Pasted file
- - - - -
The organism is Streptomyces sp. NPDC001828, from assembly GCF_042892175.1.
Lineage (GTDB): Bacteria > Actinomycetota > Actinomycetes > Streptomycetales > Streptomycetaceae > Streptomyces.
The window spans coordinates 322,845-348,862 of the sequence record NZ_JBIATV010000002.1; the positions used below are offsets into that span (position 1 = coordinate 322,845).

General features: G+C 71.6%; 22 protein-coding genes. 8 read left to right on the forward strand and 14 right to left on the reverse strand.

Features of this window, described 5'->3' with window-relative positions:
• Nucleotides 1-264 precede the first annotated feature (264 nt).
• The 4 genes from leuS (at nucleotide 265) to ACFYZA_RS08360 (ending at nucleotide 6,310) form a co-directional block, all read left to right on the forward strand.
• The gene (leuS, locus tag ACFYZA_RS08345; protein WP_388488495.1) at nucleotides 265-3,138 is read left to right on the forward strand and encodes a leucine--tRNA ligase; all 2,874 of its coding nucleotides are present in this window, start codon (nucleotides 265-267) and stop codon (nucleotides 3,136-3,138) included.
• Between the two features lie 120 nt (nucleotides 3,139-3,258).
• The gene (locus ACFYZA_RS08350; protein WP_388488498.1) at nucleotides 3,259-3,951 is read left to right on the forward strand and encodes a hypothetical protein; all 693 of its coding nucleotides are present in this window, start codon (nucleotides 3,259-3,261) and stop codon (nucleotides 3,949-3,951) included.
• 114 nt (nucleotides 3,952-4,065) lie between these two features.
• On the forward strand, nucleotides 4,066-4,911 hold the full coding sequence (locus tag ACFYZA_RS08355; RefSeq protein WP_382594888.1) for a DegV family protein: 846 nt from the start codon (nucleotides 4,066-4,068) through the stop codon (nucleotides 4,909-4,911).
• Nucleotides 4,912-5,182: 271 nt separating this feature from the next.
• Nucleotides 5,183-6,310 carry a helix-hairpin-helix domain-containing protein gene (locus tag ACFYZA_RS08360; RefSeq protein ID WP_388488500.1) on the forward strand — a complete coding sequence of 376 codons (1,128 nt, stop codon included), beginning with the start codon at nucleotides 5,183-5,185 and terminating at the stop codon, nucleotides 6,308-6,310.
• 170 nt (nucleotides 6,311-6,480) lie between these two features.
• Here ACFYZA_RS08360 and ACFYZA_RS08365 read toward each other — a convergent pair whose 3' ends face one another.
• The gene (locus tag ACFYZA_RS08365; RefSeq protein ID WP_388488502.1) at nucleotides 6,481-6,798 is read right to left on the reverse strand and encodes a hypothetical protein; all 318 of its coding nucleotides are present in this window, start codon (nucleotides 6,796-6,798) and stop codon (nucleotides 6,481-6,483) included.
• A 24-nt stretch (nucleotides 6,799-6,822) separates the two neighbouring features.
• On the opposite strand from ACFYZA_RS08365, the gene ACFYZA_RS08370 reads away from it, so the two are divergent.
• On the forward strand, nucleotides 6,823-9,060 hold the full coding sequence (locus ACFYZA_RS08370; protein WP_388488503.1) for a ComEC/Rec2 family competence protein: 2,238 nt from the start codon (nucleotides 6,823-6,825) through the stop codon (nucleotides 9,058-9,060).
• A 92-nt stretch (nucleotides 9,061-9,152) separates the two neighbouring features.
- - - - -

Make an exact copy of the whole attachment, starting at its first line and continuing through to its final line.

The organism is Streptomyces sp. NPDC001828, from assembly GCF_042892175.1.
Lineage (GTDB): Bacteria > Actinomycetota > Actinomycetes > Streptomycetales > Streptomycetaceae > Streptomyces.
The window spans coordinates 322,845-348,862 of the sequence record NZ_JBIATV010000002.1; the positions used below are offsets into that span (position 1 = coordinate 322,845).

General features: G+C 71.6%; 22 protein-coding genes. 8 read left to right on the forward strand and 14 right to left on the reverse strand.

Features of this window, described 5'->3' with window-relative positions:
• Nucleotides 1-264 precede the first annotated feature (264 nt).
• The 4 genes from leuS (at nucleotide 265) to ACFYZA_RS08360 (ending at nucleotide 6,310) form a co-directional block, all read left to right on the forward strand.
• The gene (leuS, locus tag ACFYZA_RS08345; protein WP_388488495.1) at nucleotides 265-3,138 is read left to right on the forward strand and encodes a leucine--tRNA ligase; all 2,874 of its coding nucleotides are present in this window, start codon (nucleotides 265-267) and stop codon (nucleotides 3,136-3,138) included.
• Between the two features lie 120 nt (nucleotides 3,139-3,258).
• The gene (locus ACFYZA_RS08350; protein WP_388488498.1) at nucleotides 3,259-3,951 is read left to right on the forward strand and encodes a hypothetical protein; all 693 of its coding nucleotides are present in this window, start codon (nucleotides 3,259-3,261) and stop codon (nucleotides 3,949-3,951) included.
• 114 nt (nucleotides 3,952-4,065) lie between these two features.
• On the forward strand, nucleotides 4,066-4,911 hold the full coding sequence (locus tag ACFYZA_RS08355; RefSeq protein WP_382594888.1) for a DegV family protein: 846 nt from the start codon (nucleotides 4,066-4,068) through the stop codon (nucleotides 4,909-4,911).
• Nucleotides 4,912-5,182: 271 nt separating this feature from the next.
• Nucleotides 5,183-6,310 carry a helix-hairpin-helix domain-containing protein gene (locus tag ACFYZA_RS08360; RefSeq protein ID WP_388488500.1) on the forward strand — a complete coding sequence of 376 codons (1,128 nt, stop codon included), beginning with the start codon at nucleotides 5,183-5,185 and terminating at the stop codon, nucleotides 6,308-6,310.
• 170 nt (nucleotides 6,311-6,480) lie between these two features.
• Here ACFYZA_RS08360 and ACFYZA_RS08365 read toward each other — a convergent pair whose 3' ends face one another.
• The gene (locus tag ACFYZA_RS08365; RefSeq protein ID WP_388488502.1) at nucleotides 6,481-6,798 is read right to left on the reverse strand and encodes a hypothetical protein; all 318 of its coding nucleotides are present in this window, start codon (nucleotides 6,796-6,798) and stop codon (nucleotides 6,481-6,483) included.
• A 24-nt stretch (nucleotides 6,799-6,822) separates the two neighbouring features.
• On the opposite strand from ACFYZA_RS08365, the gene ACFYZA_RS08370 reads away from it, so the two are divergent.
• On the forward strand, nucleotides 6,823-9,060 hold the full coding sequence (locus ACFYZA_RS08370; protein WP_388488503.1) for a ComEC/Rec2 family competence protein: 2,238 nt from the start codon (nucleotides 6,823-6,825) through the stop codon (nucleotides 9,058-9,060).
• A 92-nt stretch (nucleotides 9,061-9,152) separates the two neighbouring features.